I don't fully agree with this guy. It appears to me this guy is an extremist and wants people to believe that only he knows whats best for firefighting. UL has spent millions of dollars to educate firefighters on the use of applying water from the outside. UL also knows that applying water from the exterior is only a temporary task. Crews are to move interior and check for viable victims and finish extinguishing the fire. I do agree that we have to get better with Gross Decon after an exposure. I believe overtime that once you exit a structure fire you will have to proceed to some kind of decon station.
Completely eliminating interior fire operations and then blaming the homeowner or business owner and making them financially responsible is the wrong step. I agree that continued public education, and working to require residential sprinkler systems would help a ton with limiting our exposure. Fire is going to happen no matter what we do, and denying a tax payer a service they pay for isn't going to sit well with them. So if we want to keep our jobs we might want to continue putting our citizens safety first.

Offline blykins

  • Newbie
  • *
  • Posts: 10
    • View Profile
Re: Assignment 4
« Reply #12 on: June 10, 2019, 04:25:49 PM »
I do not agree with this guy and I hope anyone that reads this article would feel the same way.  Clearly the statement saying an occupied structure with working smoke alarms and the window of escapability is three minutes or less.  Obviously he has not heard the radio traffic from the Florida fatal fire in November 2018.  We as firefighters took this job knowing it is very dangerous and/or fatal.  To say we will only make entry if we know 100% the structure is occupied and has only been on fire for 3 minutes is just stupid.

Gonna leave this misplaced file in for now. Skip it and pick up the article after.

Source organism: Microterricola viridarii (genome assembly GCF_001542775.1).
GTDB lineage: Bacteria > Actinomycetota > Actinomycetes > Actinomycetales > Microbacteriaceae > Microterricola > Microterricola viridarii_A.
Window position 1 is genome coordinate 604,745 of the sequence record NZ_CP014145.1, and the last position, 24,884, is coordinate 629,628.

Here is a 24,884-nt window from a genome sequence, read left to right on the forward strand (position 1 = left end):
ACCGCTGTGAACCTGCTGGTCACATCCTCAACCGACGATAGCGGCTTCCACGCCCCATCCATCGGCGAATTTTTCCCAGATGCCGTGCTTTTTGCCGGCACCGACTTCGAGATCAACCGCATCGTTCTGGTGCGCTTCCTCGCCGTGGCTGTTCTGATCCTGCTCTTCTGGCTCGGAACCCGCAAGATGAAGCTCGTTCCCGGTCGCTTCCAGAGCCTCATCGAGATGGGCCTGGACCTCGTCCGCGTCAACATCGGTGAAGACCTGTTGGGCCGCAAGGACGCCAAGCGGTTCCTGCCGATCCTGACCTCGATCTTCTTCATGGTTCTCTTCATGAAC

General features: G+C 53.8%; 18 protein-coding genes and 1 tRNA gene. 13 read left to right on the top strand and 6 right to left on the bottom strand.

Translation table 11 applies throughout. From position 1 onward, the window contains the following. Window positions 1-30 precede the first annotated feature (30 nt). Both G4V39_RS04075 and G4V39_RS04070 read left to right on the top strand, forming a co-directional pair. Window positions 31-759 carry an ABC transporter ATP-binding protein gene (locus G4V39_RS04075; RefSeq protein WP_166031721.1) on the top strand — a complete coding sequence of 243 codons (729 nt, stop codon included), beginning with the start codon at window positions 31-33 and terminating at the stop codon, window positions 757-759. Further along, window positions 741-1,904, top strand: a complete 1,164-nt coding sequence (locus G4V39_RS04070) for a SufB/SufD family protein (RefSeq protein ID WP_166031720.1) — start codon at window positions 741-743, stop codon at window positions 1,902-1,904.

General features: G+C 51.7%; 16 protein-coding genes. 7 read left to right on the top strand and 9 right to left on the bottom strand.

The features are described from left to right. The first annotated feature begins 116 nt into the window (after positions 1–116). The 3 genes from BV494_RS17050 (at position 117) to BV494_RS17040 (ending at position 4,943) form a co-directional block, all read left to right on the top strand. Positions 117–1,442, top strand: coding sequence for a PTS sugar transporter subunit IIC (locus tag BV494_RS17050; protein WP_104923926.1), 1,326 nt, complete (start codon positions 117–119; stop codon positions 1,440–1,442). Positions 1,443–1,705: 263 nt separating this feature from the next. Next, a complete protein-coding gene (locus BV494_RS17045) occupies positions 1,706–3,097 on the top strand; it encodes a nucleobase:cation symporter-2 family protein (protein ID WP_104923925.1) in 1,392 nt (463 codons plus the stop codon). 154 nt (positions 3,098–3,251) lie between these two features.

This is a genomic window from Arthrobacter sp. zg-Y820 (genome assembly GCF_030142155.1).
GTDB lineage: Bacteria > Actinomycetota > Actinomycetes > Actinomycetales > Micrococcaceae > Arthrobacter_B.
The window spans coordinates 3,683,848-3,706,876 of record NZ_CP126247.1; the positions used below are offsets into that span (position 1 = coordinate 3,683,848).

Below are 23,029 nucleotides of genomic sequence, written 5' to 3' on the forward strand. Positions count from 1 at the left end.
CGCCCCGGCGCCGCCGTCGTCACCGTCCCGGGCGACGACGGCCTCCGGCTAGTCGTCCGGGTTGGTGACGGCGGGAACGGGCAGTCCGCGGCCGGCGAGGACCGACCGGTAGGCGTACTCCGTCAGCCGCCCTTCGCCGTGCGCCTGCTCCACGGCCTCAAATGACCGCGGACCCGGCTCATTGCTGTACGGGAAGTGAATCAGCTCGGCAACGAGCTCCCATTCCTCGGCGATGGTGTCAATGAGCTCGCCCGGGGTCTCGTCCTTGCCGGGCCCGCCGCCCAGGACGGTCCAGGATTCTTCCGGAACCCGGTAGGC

The fire service has made very good forward progress over the years with teaching and training on ways to protect firefighters and at the same time still continue to search structures, save lives and put fires out without burning the entire structure to the ground. 
Cancer is a problem we face with today's building materials and products in the structure once they are ignited and burn.  I agree with educating the public through fire prevention and fire safety inspections.  Sprinkler systems improve occupants survive-ability, prevent loss to the structure and reduce firefighters exposure.  Through building code changes maybe residential sprinkler systems can become mandated, again would save life, property and limit firefighters exposure. 
Bottom line is our tax paying citizens would not be happy if the watched the fire department let every structure burn to the ground.  We as firefighters took this job to protect our community and its citizens and do whatever it takes to do so. 

Offline nunz

  • Newbie
  • *
  • Posts: 10